November 30, 2013

Replace Play @Transactional with something better

10  comments

One of the jpa issues I found in play 2 is the behaviour of the transaction handling.

The default play @Transactional does some kind of magic commit.

Lets have a look at the following controller action.

The problem is the variable task.name is changed in the hibernate persistence context and the change is saved on transaction commit. Of course you can use @Transactional(readOnly = true). But it’s easy to get this wrong.

Of course using readonly = true is not possible on actions they might only update a model under some conditions. In this case you might just confuse a = with == and you could have a nasty data changing bug in your application.

A much better approach would be: Only commit a transaction when an explicit save, update or delete is called from your model. The best way to realize this is a needsCommit thread local variable. The variable will be set to false by the transaction wrapper and to true inside the model methods.

The annotation an the call would look like the original play solutions:

The implementation of the withTx method looks like this:

In your model you need to set the commit variable to true like this:

Now you have a much more solid solution for your transactional handling. That only commits when you call a save in your model.

You find the code in the play4jpa project on github.


Tags

commit, Hibernate, Java, JPA, Play Framework, Play4JPA, transaction


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  1. Nice thanks for the code.

    It’s sad because all the integration with ebean was already there.

    We will have to write our own finder (or copy the one in play 1.0)

    I’ll check your code on github to see if I integrate it in my project.

  2. Yeah, really good work.

    I just don’t know if I should go with EBean, JPA or your version of JPA. Because with the next update of play, it’s sure that my code will be incompatible with the new api(if I use any) unless they use your project as a base.

    But Ebean will still be supported as a plugin.

    It’s difficult to choose because it will be used in a really critical component of our system.

  3. Hey JJ,

    thanks for your comments.

    If you use Hibernate you will be compatible with any 2.x Version of Play. In 2.3 JPA will be the default in favor of ebean. If you use the @Tx Annotation instead of the default play @Transactional you still compatible, but don’t use the withTransaction Part of Play Framework you use a custom one with another (i think better) behavior.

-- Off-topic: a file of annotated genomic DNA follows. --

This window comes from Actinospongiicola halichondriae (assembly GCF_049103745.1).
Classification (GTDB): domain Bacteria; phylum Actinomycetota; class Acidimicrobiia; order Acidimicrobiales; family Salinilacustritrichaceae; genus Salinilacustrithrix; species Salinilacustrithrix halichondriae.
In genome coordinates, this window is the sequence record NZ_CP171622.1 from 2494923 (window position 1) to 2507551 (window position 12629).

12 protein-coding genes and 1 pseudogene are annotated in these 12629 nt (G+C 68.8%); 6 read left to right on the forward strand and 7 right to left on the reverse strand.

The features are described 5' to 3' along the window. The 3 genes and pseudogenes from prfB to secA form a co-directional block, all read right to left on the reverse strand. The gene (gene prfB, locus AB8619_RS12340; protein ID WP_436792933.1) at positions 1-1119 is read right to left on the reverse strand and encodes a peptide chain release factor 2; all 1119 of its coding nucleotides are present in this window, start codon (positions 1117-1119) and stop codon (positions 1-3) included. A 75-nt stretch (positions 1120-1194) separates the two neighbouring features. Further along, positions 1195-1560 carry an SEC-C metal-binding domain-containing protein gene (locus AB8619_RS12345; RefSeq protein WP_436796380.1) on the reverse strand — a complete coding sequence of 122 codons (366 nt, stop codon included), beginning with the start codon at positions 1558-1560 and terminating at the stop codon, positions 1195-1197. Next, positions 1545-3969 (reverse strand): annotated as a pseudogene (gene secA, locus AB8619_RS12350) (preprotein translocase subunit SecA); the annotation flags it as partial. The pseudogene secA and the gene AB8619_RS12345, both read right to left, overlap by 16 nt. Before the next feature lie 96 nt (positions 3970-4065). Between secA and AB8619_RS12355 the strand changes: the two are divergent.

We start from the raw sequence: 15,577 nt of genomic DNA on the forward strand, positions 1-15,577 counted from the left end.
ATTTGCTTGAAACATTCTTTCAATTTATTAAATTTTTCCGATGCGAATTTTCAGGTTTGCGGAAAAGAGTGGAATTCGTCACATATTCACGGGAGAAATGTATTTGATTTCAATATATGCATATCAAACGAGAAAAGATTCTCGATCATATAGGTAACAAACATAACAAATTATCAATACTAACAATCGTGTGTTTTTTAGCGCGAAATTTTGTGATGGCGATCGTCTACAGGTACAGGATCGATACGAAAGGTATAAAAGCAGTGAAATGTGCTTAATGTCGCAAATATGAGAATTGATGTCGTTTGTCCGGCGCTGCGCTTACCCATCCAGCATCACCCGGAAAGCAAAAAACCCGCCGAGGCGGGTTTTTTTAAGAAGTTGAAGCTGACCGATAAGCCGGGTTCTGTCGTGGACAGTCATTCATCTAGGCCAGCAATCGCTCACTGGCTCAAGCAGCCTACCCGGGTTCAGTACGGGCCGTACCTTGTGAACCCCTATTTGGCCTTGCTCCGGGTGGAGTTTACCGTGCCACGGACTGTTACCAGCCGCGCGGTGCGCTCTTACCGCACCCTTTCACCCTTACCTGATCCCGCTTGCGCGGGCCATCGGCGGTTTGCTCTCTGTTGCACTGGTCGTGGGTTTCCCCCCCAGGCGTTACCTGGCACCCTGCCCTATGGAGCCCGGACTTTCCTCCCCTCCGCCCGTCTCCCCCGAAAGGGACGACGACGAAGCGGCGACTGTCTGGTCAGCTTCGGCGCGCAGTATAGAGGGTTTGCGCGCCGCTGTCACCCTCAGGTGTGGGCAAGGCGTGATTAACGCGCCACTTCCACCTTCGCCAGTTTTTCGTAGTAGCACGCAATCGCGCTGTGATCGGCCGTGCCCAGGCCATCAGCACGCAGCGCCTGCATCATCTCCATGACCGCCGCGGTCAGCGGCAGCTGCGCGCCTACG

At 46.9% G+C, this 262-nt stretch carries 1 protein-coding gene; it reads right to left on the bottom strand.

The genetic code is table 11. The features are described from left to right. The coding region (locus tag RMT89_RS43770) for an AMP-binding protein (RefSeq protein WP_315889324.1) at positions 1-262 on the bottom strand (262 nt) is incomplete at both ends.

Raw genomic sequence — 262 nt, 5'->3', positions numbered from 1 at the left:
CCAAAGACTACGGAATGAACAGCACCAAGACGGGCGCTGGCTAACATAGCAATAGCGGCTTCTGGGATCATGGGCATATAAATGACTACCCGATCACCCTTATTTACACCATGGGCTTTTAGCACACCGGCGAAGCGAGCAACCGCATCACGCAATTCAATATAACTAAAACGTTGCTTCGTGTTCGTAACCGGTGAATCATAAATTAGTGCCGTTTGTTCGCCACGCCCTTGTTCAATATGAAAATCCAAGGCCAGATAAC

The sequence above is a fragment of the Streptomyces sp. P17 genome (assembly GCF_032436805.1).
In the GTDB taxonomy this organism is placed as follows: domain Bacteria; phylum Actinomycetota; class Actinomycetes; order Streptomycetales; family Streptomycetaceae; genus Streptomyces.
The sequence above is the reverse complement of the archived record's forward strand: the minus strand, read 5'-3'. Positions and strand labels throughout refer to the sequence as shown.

After some research I decided that for me hibernate is a better foundation for a new project than ebean. Other think the same. There is a reason that eBean will be replaced with JPA in Play 2.3.

    The @Tx implementation in this post is extracted from a big client project im working on at the moment. In the future I will write some more about our hibernate jpa implementations here.

    Jens

  4. Yess, I know it’ll be compatible with the JPA annotation. It’s just, it won’t come with all the play magic, or I’ll have to recode some part of the app.

  5. I decided to use your gist for JPA finder and it work great.

    The only thing I couldn’t get to work is with @ManyToOne

    If I have en entity with 2 variables

    @Id @GeneratedValue(strategy=GenerationType.AUTO)
    public Long id;
    @ManyToOne(fetch=FetchType.EAGER)
    public OtherModel ortherModel;

    .eq(“otherModel.code”, “value”)

    It shows a could not resolve property otherModel.code
    Maybe there’s something I don’t know in jpa. Because in JPQL it would work but I don’t know Criteria api.

    Do you have an idea ?

  6. I was able to make it work, but I needed to add a method join() to your model.

    See it there : https://gist.github.com/miclefebvre/16b26137d886652e65d8

    It’s not as nice as in Ebean but it does the job
    If we have 4 tables it will look like

    find.where()
    .join(“tableA”, “tableA”)
    .join(“tableA.tableB”, “tableB”)
    .join(“tableB.tableC”, “tableC”)
    .eq(“tableC.value”, value)

    It would have been nice and easy to have the Finder create the join automatically if it detect if the field in eq (for example) as multiple dot (.) tableA.tableB.tableC but it wont work if we add other restriction like:

    .or(Restrictions.isNull(“tableA.Table.date”),
    Restrictions.lt(“tableA.Table.date”, now))

    Let me know if you have other idea.

{"email":"Email address invalid","url":"Website address invalid","required":"Required field missing"}